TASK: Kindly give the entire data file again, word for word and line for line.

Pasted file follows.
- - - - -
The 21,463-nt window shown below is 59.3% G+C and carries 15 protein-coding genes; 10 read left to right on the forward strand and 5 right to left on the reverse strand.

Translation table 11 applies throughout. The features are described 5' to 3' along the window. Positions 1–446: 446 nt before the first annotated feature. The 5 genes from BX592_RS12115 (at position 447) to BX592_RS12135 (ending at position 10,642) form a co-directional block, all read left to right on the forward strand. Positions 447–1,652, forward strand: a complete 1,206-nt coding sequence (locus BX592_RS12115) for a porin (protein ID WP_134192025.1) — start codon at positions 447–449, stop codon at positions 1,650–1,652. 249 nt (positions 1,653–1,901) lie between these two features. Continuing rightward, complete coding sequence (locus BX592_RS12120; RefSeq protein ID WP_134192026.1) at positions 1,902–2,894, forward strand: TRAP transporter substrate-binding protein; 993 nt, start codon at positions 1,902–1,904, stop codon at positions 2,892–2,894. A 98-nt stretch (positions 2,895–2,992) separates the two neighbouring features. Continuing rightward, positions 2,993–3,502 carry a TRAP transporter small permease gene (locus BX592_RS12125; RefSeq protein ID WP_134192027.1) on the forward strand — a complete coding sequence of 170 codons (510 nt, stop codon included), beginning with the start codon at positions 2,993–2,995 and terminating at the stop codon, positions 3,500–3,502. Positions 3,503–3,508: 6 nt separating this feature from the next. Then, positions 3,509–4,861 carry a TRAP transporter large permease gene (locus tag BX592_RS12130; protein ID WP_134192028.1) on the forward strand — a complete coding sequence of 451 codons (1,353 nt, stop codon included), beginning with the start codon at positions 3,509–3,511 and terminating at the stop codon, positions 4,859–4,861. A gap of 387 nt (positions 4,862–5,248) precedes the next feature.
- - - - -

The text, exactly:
The 21,463-nt window shown below is 59.3% G+C and carries 15 protein-coding genes; 10 read left to right on the forward strand and 5 right to left on the reverse strand.

Translation table 11 applies throughout. The features are described 5' to 3' along the window. Positions 1–446: 446 nt before the first annotated feature. The 5 genes from BX592_RS12115 (at position 447) to BX592_RS12135 (ending at position 10,642) form a co-directional block, all read left to right on the forward strand. Positions 447–1,652, forward strand: a complete 1,206-nt coding sequence (locus BX592_RS12115) for a porin (protein ID WP_134192025.1) — start codon at positions 447–449, stop codon at positions 1,650–1,652. 249 nt (positions 1,653–1,901) lie between these two features. Continuing rightward, complete coding sequence (locus BX592_RS12120; RefSeq protein ID WP_134192026.1) at positions 1,902–2,894, forward strand: TRAP transporter substrate-binding protein; 993 nt, start codon at positions 1,902–1,904, stop codon at positions 2,892–2,894. A 98-nt stretch (positions 2,895–2,992) separates the two neighbouring features. Continuing rightward, positions 2,993–3,502 carry a TRAP transporter small permease gene (locus BX592_RS12125; RefSeq protein ID WP_134192027.1) on the forward strand — a complete coding sequence of 170 codons (510 nt, stop codon included), beginning with the start codon at positions 2,993–2,995 and terminating at the stop codon, positions 3,500–3,502. Positions 3,503–3,508: 6 nt separating this feature from the next. Then, positions 3,509–4,861 carry a TRAP transporter large permease gene (locus tag BX592_RS12130; protein ID WP_134192028.1) on the forward strand — a complete coding sequence of 451 codons (1,353 nt, stop codon included), beginning with the start codon at positions 3,509–3,511 and terminating at the stop codon, positions 4,859–4,861. A gap of 387 nt (positions 4,862–5,248) precedes the next feature.